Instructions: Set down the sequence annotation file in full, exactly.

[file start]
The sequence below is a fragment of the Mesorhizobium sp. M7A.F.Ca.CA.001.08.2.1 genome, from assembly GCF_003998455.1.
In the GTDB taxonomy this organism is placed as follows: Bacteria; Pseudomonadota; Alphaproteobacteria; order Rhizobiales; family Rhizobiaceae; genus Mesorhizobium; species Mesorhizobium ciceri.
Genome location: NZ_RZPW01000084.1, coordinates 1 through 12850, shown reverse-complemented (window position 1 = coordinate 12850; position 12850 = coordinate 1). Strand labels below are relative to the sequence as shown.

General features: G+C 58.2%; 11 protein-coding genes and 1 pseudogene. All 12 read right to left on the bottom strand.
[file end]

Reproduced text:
The sequence below is a fragment of the Mesorhizobium sp. M7A.F.Ca.CA.001.08.2.1 genome, from assembly GCF_003998455.1.
In the GTDB taxonomy this organism is placed as follows: Bacteria; Pseudomonadota; Alphaproteobacteria; order Rhizobiales; family Rhizobiaceae; genus Mesorhizobium; species Mesorhizobium ciceri.
Genome location: NZ_RZPW01000084.1, coordinates 1 through 12850, shown reverse-complemented (window position 1 = coordinate 12850; position 12850 = coordinate 1). Strand labels below are relative to the sequence as shown.

General features: G+C 58.2%; 11 protein-coding genes and 1 pseudogene. All 12 read right to left on the bottom strand.